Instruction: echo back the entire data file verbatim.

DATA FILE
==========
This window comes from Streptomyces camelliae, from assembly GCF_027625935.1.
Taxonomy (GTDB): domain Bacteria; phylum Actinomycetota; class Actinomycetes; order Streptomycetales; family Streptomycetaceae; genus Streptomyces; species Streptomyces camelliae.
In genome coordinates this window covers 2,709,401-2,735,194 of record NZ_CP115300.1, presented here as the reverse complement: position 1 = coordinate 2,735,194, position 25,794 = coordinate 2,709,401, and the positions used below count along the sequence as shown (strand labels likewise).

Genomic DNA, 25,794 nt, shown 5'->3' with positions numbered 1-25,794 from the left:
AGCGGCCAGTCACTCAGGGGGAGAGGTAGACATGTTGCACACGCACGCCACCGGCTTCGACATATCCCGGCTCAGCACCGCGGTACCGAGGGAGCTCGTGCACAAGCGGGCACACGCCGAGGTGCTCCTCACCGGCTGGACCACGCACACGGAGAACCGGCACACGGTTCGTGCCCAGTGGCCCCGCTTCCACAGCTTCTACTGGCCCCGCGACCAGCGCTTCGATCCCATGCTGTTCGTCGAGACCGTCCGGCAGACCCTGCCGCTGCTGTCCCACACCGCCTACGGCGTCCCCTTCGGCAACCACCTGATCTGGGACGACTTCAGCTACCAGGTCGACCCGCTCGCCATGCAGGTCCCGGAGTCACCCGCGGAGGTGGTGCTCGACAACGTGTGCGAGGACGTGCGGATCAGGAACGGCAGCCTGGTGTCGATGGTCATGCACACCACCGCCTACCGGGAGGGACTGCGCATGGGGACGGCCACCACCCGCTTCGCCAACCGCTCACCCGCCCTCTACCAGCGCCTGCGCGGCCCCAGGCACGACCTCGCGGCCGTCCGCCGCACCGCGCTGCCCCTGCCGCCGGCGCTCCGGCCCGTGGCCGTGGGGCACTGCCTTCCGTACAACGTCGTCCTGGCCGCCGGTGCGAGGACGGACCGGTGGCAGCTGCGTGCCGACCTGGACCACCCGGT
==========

This window comes from Streptomyces camelliae, from assembly GCF_027625935.1.
Taxonomy (GTDB): domain Bacteria; phylum Actinomycetota; class Actinomycetes; order Streptomycetales; family Streptomycetaceae; genus Streptomyces; species Streptomyces camelliae.
In genome coordinates this window covers 2,709,401-2,735,194 of record NZ_CP115300.1, presented here as the reverse complement: position 1 = coordinate 2,735,194, position 25,794 = coordinate 2,709,401, and the positions used below count along the sequence as shown (strand labels likewise).

Genomic DNA, 25,794 nt, shown 5'->3' with positions numbered 1-25,794 from the left:
AGCGGCCAGTCACTCAGGGGGAGAGGTAGACATGTTGCACACGCACGCCACCGGCTTCGACATATCCCGGCTCAGCACCGCGGTACCGAGGGAGCTCGTGCACAAGCGGGCACACGCCGAGGTGCTCCTCACCGGCTGGACCACGCACACGGAGAACCGGCACACGGTTCGTGCCCAGTGGCCCCGCTTCCACAGCTTCTACTGGCCCCGCGACCAGCGCTTCGATCCCATGCTGTTCGTCGAGACCGTCCGGCAGACCCTGCCGCTGCTGTCCCACACCGCCTACGGCGTCCCCTTCGGCAACCACCTGATCTGGGACGACTTCAGCTACCAGGTCGACCCGCTCGCCATGCAGGTCCCGGAGTCACCCGCGGAGGTGGTGCTCGACAACGTGTGCGAGGACGTGCGGATCAGGAACGGCAGCCTGGTGTCGATGGTCATGCACACCACCGCCTACCGGGAGGGACTGCGCATGGGGACGGCCACCACCCGCTTCGCCAACCGCTCACCCGCCCTCTACCAGCGCCTGCGCGGCCCCAGGCACGACCTCGCGGCCGTCCGCCGCACCGCGCTGCCCCTGCCGCCGGCGCTCCGGCCCGTGGCCGTGGGGCACTGCCTTCCGTACAACGTCGTCCTGGCCGCCGGTGCGAGGACGGACCGGTGGCAGCTGCGTGCCGACCTGGACCACCCGGT